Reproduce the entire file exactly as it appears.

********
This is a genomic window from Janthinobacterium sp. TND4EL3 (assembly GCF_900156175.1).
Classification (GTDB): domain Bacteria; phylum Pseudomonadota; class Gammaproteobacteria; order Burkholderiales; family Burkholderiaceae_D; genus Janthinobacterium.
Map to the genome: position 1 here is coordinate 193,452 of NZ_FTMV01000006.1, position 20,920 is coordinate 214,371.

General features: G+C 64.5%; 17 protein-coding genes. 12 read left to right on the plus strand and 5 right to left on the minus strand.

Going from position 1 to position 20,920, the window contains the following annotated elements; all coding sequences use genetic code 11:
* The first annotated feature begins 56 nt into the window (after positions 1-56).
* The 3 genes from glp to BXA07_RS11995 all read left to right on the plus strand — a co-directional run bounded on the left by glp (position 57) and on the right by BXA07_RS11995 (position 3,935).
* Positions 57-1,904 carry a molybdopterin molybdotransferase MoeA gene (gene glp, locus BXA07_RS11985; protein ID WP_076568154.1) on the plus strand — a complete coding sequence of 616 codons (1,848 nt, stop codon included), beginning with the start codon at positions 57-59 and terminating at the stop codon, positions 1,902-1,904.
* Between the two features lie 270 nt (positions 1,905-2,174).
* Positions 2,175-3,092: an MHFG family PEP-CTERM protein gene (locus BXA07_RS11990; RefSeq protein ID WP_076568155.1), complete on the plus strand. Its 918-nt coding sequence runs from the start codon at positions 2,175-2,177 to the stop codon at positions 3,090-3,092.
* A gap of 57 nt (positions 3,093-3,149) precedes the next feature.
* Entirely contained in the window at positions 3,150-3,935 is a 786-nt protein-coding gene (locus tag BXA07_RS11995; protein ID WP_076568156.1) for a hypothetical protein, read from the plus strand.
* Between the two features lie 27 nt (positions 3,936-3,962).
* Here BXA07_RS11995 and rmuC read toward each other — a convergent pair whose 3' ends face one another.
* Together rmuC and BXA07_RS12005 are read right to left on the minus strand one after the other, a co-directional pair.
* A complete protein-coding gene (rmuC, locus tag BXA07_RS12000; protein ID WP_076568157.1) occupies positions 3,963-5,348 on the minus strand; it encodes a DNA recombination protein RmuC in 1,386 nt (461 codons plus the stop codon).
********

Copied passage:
This is a genomic window from Janthinobacterium sp. TND4EL3 (assembly GCF_900156175.1).
Classification (GTDB): domain Bacteria; phylum Pseudomonadota; class Gammaproteobacteria; order Burkholderiales; family Burkholderiaceae_D; genus Janthinobacterium.
Map to the genome: position 1 here is coordinate 193,452 of NZ_FTMV01000006.1, position 20,920 is coordinate 214,371.

General features: G+C 64.5%; 17 protein-coding genes. 12 read left to right on the plus strand and 5 right to left on the minus strand.

Going from position 1 to position 20,920, the window contains the following annotated elements; all coding sequences use genetic code 11:
* The first annotated feature begins 56 nt into the window (after positions 1-56).
* The 3 genes from glp to BXA07_RS11995 all read left to right on the plus strand — a co-directional run bounded on the left by glp (position 57) and on the right by BXA07_RS11995 (position 3,935).
* Positions 57-1,904 carry a molybdopterin molybdotransferase MoeA gene (gene glp, locus BXA07_RS11985; protein ID WP_076568154.1) on the plus strand — a complete coding sequence of 616 codons (1,848 nt, stop codon included), beginning with the start codon at positions 57-59 and terminating at the stop codon, positions 1,902-1,904.
* Between the two features lie 270 nt (positions 1,905-2,174).
* Positions 2,175-3,092: an MHFG family PEP-CTERM protein gene (locus BXA07_RS11990; RefSeq protein ID WP_076568155.1), complete on the plus strand. Its 918-nt coding sequence runs from the start codon at positions 2,175-2,177 to the stop codon at positions 3,090-3,092.
* A gap of 57 nt (positions 3,093-3,149) precedes the next feature.
* Entirely contained in the window at positions 3,150-3,935 is a 786-nt protein-coding gene (locus tag BXA07_RS11995; protein ID WP_076568156.1) for a hypothetical protein, read from the plus strand.
* Between the two features lie 27 nt (positions 3,936-3,962).
* Here BXA07_RS11995 and rmuC read toward each other — a convergent pair whose 3' ends face one another.
* Together rmuC and BXA07_RS12005 are read right to left on the minus strand one after the other, a co-directional pair.
* A complete protein-coding gene (rmuC, locus tag BXA07_RS12000; protein ID WP_076568157.1) occupies positions 3,963-5,348 on the minus strand; it encodes a DNA recombination protein RmuC in 1,386 nt (461 codons plus the stop codon).